Just 25 years ago, L.A. was embroiled in fear and uncertainty over its rise as the bank robbery capital of the world. In fact, bank robberies were ruining things in a lot of U.S. cities — three of the 10 worst heists in American history, after all, went down in 1997. That was also the year of the infamous North Hollywood shootout, in which two robbers terrified cops and civilians alike with an extended armed struggle that left the streets bloody.
These days, however, the idea of a bank robbery making major news seems almost quaint. L.A. certainly has seen a sharp fall in the crime — and the same is true for the rest of the country. It turns out that banking, like a lot of other retail industries, has really shifted under the tides of digital tech.
The security upgrades, too, begin with the most fundamental bank interaction of all. That is, back in the 1980s and 1990s, it was normal to walk into a bank and speak face-to-face with a teller for a transaction, without a barrier protecting them. Now, bulletproof glass is standard issue for most retail banks — along with high-resolution security cameras, tighter controls on who has access to money and lower cash balances, notes Jeff Zisner, president and CEO of L.A.-based security consulting firm AEGIS.
These changes were adopted first by higher-risk institutions in urban centers, but as security protocols sharpened and tech got cheaper, the improvements trickled down to smaller banks and credit unions, too. It was definitely effective: The average U.S. heist netted more than $10,000 in 2003; less than a decade later, in 2011, the FBI found the average haul had dropped to about $7,500. Meanwhile, the big-time takeovers glamorized in movies like 1995’s Heat are now more or less extinct after peaking in the mid-1990s, when the FBI estimated a third of L.A. robberies were of the “everybody on the ground” kind. Similarly, non-violent robberies committed with the passing of a note now garner less and less cash, with heists often yielding less than $1,000.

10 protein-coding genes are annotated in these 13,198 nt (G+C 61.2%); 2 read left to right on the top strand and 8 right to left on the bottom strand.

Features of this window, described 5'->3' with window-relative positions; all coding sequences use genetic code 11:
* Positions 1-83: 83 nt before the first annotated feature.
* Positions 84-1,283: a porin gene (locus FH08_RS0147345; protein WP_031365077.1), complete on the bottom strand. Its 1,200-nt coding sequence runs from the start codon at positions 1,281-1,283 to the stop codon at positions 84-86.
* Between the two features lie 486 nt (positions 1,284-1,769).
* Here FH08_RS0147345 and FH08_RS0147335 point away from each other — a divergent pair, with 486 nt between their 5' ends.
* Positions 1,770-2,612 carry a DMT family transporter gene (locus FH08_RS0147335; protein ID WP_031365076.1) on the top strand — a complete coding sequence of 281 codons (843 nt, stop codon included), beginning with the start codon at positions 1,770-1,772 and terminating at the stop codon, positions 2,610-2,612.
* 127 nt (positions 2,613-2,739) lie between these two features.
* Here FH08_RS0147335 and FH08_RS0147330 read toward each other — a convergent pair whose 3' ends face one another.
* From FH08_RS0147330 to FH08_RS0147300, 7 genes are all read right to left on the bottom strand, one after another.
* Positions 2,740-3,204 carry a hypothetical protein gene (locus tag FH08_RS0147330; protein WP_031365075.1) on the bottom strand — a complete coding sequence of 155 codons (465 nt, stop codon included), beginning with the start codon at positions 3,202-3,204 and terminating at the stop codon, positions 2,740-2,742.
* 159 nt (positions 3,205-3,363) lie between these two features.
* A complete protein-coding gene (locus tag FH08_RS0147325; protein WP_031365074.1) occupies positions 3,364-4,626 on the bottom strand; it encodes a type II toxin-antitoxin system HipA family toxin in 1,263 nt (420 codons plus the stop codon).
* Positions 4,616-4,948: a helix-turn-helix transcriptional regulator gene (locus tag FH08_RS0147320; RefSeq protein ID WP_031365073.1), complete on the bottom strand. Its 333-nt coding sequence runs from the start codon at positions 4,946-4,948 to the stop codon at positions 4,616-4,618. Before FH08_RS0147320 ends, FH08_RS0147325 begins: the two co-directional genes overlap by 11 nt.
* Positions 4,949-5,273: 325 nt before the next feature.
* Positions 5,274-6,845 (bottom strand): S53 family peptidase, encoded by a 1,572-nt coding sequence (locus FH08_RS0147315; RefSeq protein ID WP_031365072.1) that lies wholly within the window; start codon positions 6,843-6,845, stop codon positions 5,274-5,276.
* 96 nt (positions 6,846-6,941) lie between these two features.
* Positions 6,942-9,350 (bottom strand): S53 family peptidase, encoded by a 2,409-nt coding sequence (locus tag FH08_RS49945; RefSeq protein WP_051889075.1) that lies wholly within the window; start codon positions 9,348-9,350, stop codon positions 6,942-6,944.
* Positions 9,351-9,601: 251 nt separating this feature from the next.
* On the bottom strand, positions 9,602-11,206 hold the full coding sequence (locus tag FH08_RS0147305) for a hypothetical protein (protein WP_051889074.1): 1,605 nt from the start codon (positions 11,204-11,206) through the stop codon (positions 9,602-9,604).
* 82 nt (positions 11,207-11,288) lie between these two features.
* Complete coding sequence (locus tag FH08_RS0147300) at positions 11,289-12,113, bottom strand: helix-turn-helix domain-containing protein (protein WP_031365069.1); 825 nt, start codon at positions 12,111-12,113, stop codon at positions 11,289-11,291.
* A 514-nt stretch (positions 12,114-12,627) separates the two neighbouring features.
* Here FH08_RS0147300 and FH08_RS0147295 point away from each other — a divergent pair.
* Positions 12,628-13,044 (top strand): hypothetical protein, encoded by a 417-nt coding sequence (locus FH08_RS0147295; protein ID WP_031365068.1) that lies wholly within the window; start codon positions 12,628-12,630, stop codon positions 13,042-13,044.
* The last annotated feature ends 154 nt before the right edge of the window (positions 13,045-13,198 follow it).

In Zisner’s mind, the falling appetite for bank robberies can be chalked up to a number of things. “Number one, it’s going to be more difficult to do. Number two, you’re not going to get as much as you used to. Number three, there’s a greater likelihood of getting caught. And number four, the responders are very well-equipped so there’s a good chance that you might get killed,” he tells me.
In other words, he adds, “The value proposition isn’t what it used to be.”
Far more popular than robbing banks is simply defrauding them: Institutions face about $2 billion in losses from check and debit fraud, compared to just $30 million in robberies. As FBI special agent Jeff Lanza told Marketplace, “The ones that are taking place now are a crime for the less skilled, who aren’t smart enough to commit identity theft or file false tax returns.”
In a way, this has made banks largely complacent about the threat of losing a few thousand dollars in a non-violent robbery; thus, in the right venue, with the right planning, ex-cons say it’s not hard to get away with some cash in hand.
Case in point: In a series of Reddit Q&As, former bank robber Clay Tumey downplayed the real level of risk he faced during his short-lived career. “As for a bank robbery seeming like an impossible task to get away with, I’d guess that most of your perspective is shaped by things that aren’t totally true but are common public perception. For example, people think that, one, this is a big deal to banks, and two, police are good at solving crimes. No disrespect to law enforcement, but it’s really hard to solve so many crimes. And anyone — with a little thought and few morals — can commit this particular crime without getting caught,” he wrote.